Hooch, Whores and Hustling

style="text-align: left;">Pool hall drama - Editor

by Larry Crain

The smooth green felt of the six pool tables and two snooker tables drew the crew like nourishing, green oases in the desolate desert that was the old part of town. Joe’s Emporium sat on a gradual hill where the bricks of the original Main street caused a staccato hum in the tires of the few cars that bothered to chug up, slide by and turn down toward the abandoned factories and the train depot that you would swear was empty, except for the sound of metal on rails as trains twice a day made the slow curve that paralleled Main.

To some, Joe’s was a dump, with worn, uneven wooden flooring, faded maroon brick walls with chunks of mortar missing and ever-present small piles of cigarette butts and peanut shells. But where it counted, the Emporium was perfection. Oh, those tables. Yes, every antique, solid wood rail was covered with scorch marks from years of burning cigarettes placed hanging over the edge by shooters that then forgot about the fags until they burned down and charred the finish. And interspersed with the burns were four inch rings from melted ice on Joe’s signature chilled beer mugs. Inside the boundaries of those table rails, though, was sacred territory. The traditional hunter green felt was always as if it had just been stretched and installed new each morning. The slate was an inch thick, perfectly flat and perfectly smooth. With no channels or roll-offs, you could shoot a ball as soft as a kiss and it would roll forever until it touched precisely where it was expected at the far end of the table.

The crew felt like men at Joe’s. You couldn’t buy beer, but if someone bought one and set it on the tiny tables that jutted up from each tall stool-chair like a miniature version of those wraparound grade school desks, you could drink the frigid amber ego enhancer and nobody cared. Across the street and up some uneven stairs were rooms where nothing but women lived. Once in awhile, they would call over and order about twenty of the Emporium’s small, greasy, delicious hamburgers, no cheese. Of the two dozen or so regulars at Joe’s, there was a core group of shooters who spent most of their free time there, the crew. Gerry, who ran the place, would pick one of the crew to deliver the bag of burgers to the upstairs rooms. No one ever turned it down, because you not only got a free hour on a table, but you got to see the Ladies in their frilly, fancy underwear and lingerie. Everybody believed there was a red light on the back of the Ladies’ building, facing the train track, but no one ever bothered to go see. Hooch, whores and hustling - what more could a 17 or 18 year old man want.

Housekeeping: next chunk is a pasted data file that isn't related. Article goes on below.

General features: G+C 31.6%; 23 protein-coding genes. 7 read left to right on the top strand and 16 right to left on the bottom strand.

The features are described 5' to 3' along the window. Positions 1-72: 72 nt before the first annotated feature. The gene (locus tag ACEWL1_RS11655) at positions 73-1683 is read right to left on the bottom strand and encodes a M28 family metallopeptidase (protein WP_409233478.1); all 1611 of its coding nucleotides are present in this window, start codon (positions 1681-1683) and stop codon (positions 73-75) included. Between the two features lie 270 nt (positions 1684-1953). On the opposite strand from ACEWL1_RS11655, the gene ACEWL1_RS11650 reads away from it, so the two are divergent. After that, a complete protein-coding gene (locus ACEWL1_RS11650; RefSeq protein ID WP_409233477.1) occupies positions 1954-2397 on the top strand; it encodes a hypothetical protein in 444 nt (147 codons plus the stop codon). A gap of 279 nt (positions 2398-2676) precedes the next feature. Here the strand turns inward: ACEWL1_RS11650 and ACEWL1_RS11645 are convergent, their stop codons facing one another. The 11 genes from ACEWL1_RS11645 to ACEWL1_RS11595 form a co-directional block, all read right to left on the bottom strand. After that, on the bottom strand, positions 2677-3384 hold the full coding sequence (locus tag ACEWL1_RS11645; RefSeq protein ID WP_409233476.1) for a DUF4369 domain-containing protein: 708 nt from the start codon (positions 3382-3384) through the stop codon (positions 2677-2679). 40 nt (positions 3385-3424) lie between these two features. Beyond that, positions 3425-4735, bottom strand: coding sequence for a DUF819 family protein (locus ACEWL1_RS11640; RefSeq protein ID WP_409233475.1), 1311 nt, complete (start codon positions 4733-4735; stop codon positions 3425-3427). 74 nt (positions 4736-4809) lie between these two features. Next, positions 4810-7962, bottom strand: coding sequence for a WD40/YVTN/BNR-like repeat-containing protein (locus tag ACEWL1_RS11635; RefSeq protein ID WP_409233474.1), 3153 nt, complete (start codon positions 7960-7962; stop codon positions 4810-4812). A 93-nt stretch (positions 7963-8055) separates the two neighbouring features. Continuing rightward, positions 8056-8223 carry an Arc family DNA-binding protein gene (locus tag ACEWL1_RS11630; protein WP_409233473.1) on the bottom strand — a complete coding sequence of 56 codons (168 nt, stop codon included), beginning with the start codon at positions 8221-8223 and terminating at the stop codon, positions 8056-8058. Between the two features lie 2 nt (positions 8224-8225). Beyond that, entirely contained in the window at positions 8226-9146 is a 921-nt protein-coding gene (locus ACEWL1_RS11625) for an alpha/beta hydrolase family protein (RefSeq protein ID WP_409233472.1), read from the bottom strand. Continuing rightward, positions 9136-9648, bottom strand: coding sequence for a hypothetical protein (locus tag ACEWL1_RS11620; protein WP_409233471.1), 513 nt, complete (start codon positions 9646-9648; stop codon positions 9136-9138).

“Smoker! Delivery across the way!” Gerry yelled. He didn’t bother to turn around from the flat grill that was right behind the bar because he knew the acoustics would carry his voice to the wall and up and across the curved ceiling and back down to the tables. Smoker sauntered slowly over and put his cue in a specific place in a specific rack. He went real slow because it was not cool to seem anxious to go across the street, though of course he was.

“Smoke! I don’t want ‘em cold!” Barry loved it when people call him Smoker, or his other nickname, Spunk. It was hard to feel like Fast Eddie or Fats if you were called Barry. The moniker “Smoker” came about because he kept a lit cigarette in his mouth while knocking down balls. If he got on a good run, his lips would dry out and the cigarette would stick to the flesh. He considered it a badge of a real shooter and had learned to kind of roll the cig off his lip so the guys couldn’t tell it hurt. And the name Smoker did double duty because it sounded like he could Smoke the competition.

The bells tied to the crossbar on the glass front door jangled and a burst of hot street air rushed into the room. An about 30-year-old guy in a denim jacket faded from use, not style, stepped into the relative dimness of the interior, which was broken into small islands of bright pool table lights. The guy had a break-down pool cue in a shiny black Naugahyde case. Greg leaned toward Jimmy and said, just loud enough for Jimmy’s ear, “fish.”

This kind of moment was replayed several times a week. The crew fancied themselves to be hustlers, and to a low level, they were. They gambled on every game they played, but generally low stakes against each other. It was the out of town fish that allowed them to pay Gerry for all the hours a day they played without using their own money. This was good, since none of them had time for a job anyway.

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